The test results should be compiled into a comprehensive report. This report should detail the testing methodology, the conditions under which the test was performed, and the findings, including the measured air permeability rate. Photographic Evidence can be used to show compliance or non-conformance with Part L air tightness requirements. If the building fails to meet the required standards, the report should also include recommendations for remedial actions to improve air tightness.

It's also important to provide evidence of compliance with other related aspects of Part L, such as thermal bridging and ventilation. This can include details of the construction methods used, materials, and any specific design features that contribute to energy efficiency and indoor air quality.

In addition to the air tightness test report, builders should include a declaration of conformity, which is a statement that the construction has been carried out according to the approved design and complies with the relevant building regulations.

This documentation should be submitted to the relevant building control body as part of the overall compliance process for building regulations. It's important to keep copies of all documents for future reference, especially for any subsequent renovations or for selling the property.

See an example of a Part L Photographic Evidence report below, showing air tightness and thermal insulation, and customise it for your project needs.

Part L Photographic Evidence

Use this digital Part L Photographic Evidence template to show Part L air tightness compliance

Document Part L air tightness with a digital Photographic Evidence report

Breeze through compliance audits by coupling your compliance report with a Part L Photographic Evidence template.

Take photos of doors, insulation, or construction at different stages to show that work done matches the energy-efficient designs.

Add photo markup to photos taken to highlight adherence to Part L, or non-conformance of work that needs to be amended.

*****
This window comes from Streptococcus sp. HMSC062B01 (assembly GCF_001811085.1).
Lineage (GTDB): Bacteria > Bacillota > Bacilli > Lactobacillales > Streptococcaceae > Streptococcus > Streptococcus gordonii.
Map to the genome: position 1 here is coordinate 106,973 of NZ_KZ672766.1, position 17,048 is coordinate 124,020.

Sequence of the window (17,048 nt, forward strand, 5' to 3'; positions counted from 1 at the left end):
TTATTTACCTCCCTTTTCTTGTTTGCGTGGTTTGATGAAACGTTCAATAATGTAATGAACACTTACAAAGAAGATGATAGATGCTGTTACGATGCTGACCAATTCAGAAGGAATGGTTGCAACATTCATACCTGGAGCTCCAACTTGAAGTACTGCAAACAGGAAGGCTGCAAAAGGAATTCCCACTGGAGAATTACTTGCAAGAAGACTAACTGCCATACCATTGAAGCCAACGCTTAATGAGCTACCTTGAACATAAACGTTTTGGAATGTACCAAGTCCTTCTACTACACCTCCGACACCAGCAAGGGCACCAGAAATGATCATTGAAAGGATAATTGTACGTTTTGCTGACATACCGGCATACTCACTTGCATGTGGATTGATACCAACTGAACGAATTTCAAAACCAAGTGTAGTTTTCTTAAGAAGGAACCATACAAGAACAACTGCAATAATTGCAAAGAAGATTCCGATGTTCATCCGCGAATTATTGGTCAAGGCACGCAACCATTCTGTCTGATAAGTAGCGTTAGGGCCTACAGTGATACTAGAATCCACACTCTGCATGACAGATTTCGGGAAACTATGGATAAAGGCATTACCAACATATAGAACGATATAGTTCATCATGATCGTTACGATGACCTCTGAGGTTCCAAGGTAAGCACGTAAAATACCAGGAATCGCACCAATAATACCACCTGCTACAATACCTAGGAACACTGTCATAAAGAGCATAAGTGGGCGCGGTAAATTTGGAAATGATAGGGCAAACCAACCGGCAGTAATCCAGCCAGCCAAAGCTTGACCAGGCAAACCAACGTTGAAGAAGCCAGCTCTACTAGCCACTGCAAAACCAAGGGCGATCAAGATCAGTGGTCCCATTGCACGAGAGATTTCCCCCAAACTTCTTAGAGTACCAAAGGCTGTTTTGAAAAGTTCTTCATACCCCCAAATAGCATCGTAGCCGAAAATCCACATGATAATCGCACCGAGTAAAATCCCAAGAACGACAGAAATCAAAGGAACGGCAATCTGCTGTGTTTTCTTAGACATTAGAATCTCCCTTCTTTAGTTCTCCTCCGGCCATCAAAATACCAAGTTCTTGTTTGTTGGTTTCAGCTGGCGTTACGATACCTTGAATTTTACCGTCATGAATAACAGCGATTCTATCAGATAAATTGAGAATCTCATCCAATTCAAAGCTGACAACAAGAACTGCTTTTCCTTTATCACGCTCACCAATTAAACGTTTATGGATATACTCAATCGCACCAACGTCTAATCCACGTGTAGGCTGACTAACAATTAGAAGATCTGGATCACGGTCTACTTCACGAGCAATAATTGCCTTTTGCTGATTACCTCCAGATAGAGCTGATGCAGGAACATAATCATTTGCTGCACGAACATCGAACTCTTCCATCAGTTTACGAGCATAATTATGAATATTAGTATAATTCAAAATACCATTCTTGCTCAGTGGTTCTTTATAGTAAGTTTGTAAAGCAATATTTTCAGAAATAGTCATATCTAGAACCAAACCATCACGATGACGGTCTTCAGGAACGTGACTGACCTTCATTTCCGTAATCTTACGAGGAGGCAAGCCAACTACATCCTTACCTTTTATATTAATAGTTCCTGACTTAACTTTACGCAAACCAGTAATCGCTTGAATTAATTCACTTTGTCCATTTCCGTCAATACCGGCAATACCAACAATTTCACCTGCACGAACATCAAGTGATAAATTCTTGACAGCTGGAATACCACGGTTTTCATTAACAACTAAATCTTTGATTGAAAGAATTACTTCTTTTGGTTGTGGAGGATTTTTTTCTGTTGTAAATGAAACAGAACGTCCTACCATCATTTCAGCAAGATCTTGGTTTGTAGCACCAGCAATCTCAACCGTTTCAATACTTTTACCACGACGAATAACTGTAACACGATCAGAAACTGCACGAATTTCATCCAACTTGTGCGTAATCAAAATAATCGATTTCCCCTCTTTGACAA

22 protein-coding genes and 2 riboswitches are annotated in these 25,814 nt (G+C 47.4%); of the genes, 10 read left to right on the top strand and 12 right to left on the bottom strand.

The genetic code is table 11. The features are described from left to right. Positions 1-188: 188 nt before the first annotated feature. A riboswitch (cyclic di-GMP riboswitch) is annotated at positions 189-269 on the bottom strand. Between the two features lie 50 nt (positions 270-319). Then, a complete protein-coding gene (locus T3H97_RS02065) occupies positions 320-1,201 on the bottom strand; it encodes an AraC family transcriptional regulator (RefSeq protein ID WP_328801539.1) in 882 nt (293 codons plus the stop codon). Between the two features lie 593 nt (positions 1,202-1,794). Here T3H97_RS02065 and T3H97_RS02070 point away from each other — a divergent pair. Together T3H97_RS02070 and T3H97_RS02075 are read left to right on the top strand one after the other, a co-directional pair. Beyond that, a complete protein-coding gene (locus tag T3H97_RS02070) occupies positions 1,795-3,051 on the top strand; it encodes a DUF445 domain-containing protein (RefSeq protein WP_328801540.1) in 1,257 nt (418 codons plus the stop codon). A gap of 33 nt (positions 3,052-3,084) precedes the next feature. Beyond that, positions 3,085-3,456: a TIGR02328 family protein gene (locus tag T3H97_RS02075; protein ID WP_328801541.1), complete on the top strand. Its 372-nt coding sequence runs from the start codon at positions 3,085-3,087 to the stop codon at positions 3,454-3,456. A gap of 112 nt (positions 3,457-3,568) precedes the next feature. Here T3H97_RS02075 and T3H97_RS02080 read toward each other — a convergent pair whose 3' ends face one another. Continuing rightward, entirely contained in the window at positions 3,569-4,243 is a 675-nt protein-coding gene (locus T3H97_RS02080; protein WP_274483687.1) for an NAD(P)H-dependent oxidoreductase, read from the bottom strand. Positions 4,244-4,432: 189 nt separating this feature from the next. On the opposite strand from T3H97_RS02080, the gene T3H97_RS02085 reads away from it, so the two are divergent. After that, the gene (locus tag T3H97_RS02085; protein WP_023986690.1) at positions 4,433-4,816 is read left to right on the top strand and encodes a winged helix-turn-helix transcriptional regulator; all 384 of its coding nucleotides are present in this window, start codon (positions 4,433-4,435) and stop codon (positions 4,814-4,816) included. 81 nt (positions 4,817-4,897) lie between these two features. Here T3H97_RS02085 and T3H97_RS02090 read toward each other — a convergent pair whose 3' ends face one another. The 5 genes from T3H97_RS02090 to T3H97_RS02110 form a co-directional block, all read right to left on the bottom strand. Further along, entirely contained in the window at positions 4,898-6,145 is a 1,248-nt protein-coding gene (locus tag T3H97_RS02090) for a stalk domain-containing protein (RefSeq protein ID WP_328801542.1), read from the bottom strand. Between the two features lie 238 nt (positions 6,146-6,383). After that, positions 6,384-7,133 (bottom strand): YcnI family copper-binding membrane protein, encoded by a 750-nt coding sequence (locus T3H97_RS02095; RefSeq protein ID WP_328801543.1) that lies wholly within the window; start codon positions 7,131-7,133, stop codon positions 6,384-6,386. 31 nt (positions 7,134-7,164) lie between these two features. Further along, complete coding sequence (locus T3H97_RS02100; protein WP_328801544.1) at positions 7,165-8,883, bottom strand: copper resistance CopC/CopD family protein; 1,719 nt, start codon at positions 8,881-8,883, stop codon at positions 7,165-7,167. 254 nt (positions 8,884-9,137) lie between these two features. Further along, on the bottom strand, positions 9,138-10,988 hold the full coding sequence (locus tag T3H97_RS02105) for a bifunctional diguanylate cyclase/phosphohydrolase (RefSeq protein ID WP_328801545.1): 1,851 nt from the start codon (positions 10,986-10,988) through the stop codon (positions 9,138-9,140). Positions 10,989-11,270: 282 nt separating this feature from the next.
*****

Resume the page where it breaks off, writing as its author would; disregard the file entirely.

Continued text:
Customise the Photographic Evidence report with the drag and drop form builder to add any fields or sections you need to show Part L compliance.

Add digital signature sections to your documents to ensure easy compliance and signoff approval.

Create workflows for Part L air tightness compliance

Keep on top of your Part L requirements by using digital processes to plan, document and get sign off approval on air tightness and other Part L needs.

Use this Part L Photographic Evidence app to enable your team to take photos on site, add them to the report and fill out the rest of the report from the mobile or tablet.

Get automatic notifications when a planned report needs to be recorded, and when a completed report needs signoff approval before it can be marked as closed off.

Manage completed reports in Timeline view for a chronological list of reports grouped by date, or by Register view with a more detailed, spreadsheet-like view.

Share completed reports in a single click from the app to your team or to 3rd parties such as auditors as PDF or CSV.

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Über Nick Chernih

Nick is the Senior Marketing Manager at Sitemate. He wants more people in the Built World to see the potential of doing things a different way - just because things are done one way doesn't mean it's the best way for you.